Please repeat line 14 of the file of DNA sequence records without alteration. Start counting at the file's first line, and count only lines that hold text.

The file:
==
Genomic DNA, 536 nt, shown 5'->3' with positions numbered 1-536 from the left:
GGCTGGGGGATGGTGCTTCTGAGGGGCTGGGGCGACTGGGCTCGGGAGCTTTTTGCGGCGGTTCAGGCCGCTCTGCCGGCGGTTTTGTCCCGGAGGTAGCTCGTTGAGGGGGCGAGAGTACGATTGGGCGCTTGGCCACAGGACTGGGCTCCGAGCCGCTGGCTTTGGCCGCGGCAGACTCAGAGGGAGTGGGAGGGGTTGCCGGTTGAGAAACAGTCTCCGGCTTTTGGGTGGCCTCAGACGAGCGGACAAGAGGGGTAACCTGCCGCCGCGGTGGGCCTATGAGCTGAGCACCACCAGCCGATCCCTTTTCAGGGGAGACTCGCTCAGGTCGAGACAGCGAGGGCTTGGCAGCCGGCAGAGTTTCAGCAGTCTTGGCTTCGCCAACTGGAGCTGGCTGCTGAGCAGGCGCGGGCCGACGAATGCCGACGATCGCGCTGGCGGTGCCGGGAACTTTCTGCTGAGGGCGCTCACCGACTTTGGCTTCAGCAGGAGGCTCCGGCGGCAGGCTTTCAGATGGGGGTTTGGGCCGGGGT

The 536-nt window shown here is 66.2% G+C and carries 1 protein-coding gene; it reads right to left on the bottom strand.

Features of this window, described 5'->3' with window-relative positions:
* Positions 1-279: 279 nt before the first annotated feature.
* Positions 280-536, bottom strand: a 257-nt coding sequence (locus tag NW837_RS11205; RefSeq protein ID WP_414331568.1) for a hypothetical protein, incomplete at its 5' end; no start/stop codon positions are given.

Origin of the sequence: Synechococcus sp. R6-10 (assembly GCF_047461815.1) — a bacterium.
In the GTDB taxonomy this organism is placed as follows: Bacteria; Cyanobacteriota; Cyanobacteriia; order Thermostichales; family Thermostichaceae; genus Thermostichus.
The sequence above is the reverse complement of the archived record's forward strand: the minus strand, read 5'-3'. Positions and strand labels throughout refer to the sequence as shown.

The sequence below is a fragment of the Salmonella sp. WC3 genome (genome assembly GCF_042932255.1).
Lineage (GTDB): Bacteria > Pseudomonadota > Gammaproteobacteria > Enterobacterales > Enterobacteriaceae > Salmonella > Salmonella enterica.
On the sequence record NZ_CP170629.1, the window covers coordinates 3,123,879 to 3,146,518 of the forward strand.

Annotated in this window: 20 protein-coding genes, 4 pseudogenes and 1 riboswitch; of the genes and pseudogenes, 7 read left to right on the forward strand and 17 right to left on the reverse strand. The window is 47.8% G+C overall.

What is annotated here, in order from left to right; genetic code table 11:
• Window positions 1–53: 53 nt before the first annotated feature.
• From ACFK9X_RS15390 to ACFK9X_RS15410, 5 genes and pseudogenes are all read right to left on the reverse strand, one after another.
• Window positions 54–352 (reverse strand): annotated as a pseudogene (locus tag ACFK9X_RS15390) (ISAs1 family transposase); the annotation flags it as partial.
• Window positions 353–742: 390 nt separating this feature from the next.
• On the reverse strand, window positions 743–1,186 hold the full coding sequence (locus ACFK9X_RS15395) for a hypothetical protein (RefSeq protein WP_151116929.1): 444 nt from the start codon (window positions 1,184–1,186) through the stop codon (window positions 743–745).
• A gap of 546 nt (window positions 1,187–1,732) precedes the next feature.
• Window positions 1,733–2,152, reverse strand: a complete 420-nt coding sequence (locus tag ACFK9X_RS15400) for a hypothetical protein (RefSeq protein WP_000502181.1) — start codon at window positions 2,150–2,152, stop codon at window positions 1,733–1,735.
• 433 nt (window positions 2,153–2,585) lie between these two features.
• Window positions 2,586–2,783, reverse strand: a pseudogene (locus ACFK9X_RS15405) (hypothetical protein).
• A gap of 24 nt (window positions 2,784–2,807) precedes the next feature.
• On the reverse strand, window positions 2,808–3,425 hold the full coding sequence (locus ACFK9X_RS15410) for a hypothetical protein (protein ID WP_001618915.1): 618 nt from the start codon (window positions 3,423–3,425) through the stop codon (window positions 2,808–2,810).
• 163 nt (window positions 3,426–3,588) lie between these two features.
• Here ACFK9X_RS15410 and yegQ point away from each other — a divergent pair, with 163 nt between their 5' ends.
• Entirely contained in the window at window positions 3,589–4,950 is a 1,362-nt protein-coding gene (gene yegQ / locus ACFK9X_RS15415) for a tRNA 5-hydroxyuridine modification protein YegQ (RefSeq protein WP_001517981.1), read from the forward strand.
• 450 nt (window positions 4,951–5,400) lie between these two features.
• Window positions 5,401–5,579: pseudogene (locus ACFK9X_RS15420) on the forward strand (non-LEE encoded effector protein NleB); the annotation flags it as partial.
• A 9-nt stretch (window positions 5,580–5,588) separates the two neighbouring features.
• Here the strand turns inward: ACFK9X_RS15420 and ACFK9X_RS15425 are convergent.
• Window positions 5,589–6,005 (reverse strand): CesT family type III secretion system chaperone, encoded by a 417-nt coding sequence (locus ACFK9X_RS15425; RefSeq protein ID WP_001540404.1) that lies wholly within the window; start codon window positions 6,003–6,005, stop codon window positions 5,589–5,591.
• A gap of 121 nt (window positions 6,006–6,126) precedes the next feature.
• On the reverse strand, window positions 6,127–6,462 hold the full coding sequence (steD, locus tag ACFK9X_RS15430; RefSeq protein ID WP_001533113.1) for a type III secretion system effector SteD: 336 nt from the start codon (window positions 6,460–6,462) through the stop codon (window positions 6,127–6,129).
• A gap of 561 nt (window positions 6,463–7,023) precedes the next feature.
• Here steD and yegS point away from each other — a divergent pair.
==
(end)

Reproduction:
What is annotated here, in order from left to right; genetic code table 11: